Getting out of the “Leave it to Beaver” age of Evangelism


Back in the old summer days of my childhood, I had ample time to watch old reruns and “Leave It to Beaver” was the most memorable of them. The show provided me a glimpse into a time capsule from another age and time. It was so interestingly foreign and anachronistic. Everyone had a mom, a dad, a single family ranch-style house in a suburb, and a car. Everything was neat and tidy and of course, everyone was white. I’m guessing everything was closed on Sundays so everyone could goto church and Sunday school.  That’s not my world here in the Bay Area. A lot of people don’t own cars. Single family homes are rare, and with all the garbage and homelessness on the streets, things are not so neat and tidy. But there’s also tremendous beauty, mostly because of the people who come from so many diverse backgrounds, ethnicities, cultures, orientations, and more. focusing in on ethnicities, I’ve gotten to know just a fraction of them through many conversations and cuisines. Here’s a graph of the ethnic population in my world, people I never saw in those old Beaver reruns.

125199C9-6355-4948-A55B-B8E0F0D83BC9(graphic courtesy of YWAM-San Francisco)

I remember learning that there are 60 ethnic groups in the Bay Area that come from places where there is no church.  During the “Beaver” days, missionaries were sent into the world. Today, much of world has come to cities like mine.

Too many Christians are trained to “evangelize” in a way as if we were still in the Beaver era, as if we were still living in the pre-civil rights 1950s. This worked effectively in past generations when many of the popular Gospel presentations were written before immigration opened up in the mid 1960’s to waves of immigration from the East. Trouble is, many Christians are not even aware that their approach is rooted in that bygone era; for a large majority, there is no other known option. So we keep sharing a Gospel that’s very propositional, one that assumes an individual sense of self, one that assumes an authority of Scripture, and one that appeals to guilt. In other words, the very way we share the Good News invisibly says, “this is a Western gospel.” At its worst, this approach says “you are welcomed if you’re like us culturally.” Perhaps it’s no wonder why the church in China did not grow phenomenally until after all the Western missionaries were removed when the China turned communist. For cultures that don’t relate to the West, they face unnecessary thresholds to the Gospel.

This problem of a Western approach is compounded by an age-old rural approach to the Bible, and henceforth, a rural approach in our methodology. This approach is losing grip in the context of today’s world, where the world’s majority are now living in cities. Consider the skyrocketing number of people who live in cities over the past one hundred years (

  • 1900 – 8%
  • 2014 – 54%
  • 2050 – 60%

Besides the fact that the world has been quickly urbanizing, our US population is quickly diversifying, and not just in places like the Bay Area. In the US, the minority culture will soon outnumber the majority culture. This will be true in the nation’s colleges within a decade (and already true in many colleges), and will be true with the overall US population in a few decades. So our world is BOTH urbanizing AND “Asianizing.” Yet, training to reach these people who have come to our doorsteps is vastly underdeveloped. This is sad when we consider that both of these aspects together represent the forefront of missions today. Even two decades ago, theologian Ray Bakke said:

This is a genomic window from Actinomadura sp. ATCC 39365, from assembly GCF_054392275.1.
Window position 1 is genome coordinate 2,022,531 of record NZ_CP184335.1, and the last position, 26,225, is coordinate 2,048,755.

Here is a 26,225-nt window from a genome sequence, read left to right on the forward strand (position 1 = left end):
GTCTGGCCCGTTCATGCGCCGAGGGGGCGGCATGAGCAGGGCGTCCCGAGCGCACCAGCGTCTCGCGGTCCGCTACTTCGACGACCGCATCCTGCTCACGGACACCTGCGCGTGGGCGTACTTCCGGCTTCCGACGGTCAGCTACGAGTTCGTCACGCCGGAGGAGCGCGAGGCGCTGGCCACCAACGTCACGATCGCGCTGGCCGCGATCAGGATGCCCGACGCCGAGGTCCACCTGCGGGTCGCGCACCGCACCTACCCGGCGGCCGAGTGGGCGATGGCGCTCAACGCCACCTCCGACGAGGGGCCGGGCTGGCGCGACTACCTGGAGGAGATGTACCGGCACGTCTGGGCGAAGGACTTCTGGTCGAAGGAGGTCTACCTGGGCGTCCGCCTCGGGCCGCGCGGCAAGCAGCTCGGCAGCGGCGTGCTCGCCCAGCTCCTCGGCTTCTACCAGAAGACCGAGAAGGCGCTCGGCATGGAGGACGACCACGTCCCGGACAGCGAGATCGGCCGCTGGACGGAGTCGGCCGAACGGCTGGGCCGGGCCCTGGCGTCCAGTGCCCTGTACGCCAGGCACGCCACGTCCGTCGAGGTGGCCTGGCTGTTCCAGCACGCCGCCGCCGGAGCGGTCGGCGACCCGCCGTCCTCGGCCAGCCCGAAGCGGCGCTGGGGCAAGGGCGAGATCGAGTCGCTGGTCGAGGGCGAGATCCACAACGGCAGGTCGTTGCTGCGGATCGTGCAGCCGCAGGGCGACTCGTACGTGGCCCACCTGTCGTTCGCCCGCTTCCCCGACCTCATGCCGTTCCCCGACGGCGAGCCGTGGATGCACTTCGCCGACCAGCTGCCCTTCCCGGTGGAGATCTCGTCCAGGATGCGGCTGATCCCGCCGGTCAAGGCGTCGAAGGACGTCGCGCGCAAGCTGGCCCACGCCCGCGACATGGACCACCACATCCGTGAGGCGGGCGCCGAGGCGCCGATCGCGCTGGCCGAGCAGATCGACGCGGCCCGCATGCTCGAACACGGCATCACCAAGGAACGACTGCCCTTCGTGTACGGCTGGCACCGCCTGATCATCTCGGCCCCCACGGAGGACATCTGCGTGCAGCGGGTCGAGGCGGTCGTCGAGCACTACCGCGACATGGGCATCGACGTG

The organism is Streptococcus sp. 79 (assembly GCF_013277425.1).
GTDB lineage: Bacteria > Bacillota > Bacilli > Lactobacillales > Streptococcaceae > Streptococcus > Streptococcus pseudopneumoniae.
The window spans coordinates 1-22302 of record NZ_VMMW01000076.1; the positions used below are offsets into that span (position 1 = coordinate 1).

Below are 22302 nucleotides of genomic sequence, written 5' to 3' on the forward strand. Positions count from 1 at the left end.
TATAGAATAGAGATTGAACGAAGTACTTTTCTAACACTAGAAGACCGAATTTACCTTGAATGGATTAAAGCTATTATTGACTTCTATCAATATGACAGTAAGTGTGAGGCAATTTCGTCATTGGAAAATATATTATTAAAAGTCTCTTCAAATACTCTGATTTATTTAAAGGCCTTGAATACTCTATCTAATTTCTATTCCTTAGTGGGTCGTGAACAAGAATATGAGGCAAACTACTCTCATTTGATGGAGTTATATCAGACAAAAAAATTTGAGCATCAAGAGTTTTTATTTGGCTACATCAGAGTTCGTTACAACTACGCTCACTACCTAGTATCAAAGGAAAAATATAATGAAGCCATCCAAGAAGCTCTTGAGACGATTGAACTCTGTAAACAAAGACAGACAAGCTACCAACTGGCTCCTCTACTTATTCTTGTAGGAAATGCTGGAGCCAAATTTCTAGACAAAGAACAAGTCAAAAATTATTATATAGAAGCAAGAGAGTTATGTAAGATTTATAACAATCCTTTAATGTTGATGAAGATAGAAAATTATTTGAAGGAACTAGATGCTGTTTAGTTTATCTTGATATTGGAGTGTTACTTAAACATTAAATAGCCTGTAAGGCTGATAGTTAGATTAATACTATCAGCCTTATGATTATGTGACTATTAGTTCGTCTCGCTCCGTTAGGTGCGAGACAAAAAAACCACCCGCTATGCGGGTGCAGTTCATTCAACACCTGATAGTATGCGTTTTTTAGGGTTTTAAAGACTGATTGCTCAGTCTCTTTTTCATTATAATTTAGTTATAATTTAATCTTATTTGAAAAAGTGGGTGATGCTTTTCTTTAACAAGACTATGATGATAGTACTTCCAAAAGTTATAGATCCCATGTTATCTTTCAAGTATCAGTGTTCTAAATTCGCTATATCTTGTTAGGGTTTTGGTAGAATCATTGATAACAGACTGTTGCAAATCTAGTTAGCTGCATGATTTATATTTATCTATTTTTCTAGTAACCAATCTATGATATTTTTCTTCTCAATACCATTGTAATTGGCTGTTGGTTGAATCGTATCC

“Asianization’ and urbanization are the twin engines propelling the planet into the next century… Missions is no longer geographically distant, they are culturally distant.”

How did our churches get here?
For decades, we’ve seen “church-flight”, where churches leave the urban core to move to suburbs. Sometimes, these suburban churches end up being “clumped together” in “church row.” When I visit these churches, I watch my driving, knowing that most every car will be a church-goer (where I need to pay attention since I’m often the preacher). I’m not saying that there shouldn’t be churches in suburbs. People live there and need churches. But we must guard from letter our non-urban perspectives curtail God’s heart for those in the margins, typically those we find in urban centers. With our globalizing world, such a narrow perspective would only drive our well-meaning church programs to greater irreverence, and build even bigger thresholds to those who need to experience the love of Jesus.

I interacted with a lot of missionaries, many of whom never heard of “Leave it to Beaver.” Yet the way they are being trained to share Christ’s love for people still assumes that “guilt tripping” people is the only way. One ministry led by a former child star even calls his minister “The Way of the Master.” With all due respect to Mr. Cameron, it’s not “The Way.” And in my context, it’s a horrible way. Read more here.”

in 2006, I was asked to help train missionaries from the Asian-american ministry of Cru. I aimed to illustrate how our home culture can so bias us in the way we share Christ’s love. What if the traditional Gospel were expressed from more of an Eastern, familial context? Here’s an imaginary Gospel tract I wrote up for that training. I eventually joined their Leadership Development team so I along with our team could deploy to all our U.S. staff a framework to break away from evangelism that assumes a “Leave it to Beaver” context.

And finally, I offer a post on the ultimate covering for our shame. 


  1. Dennis Ong on November 25, 2019 at 5:15 am

    Great analogy – very convicting!

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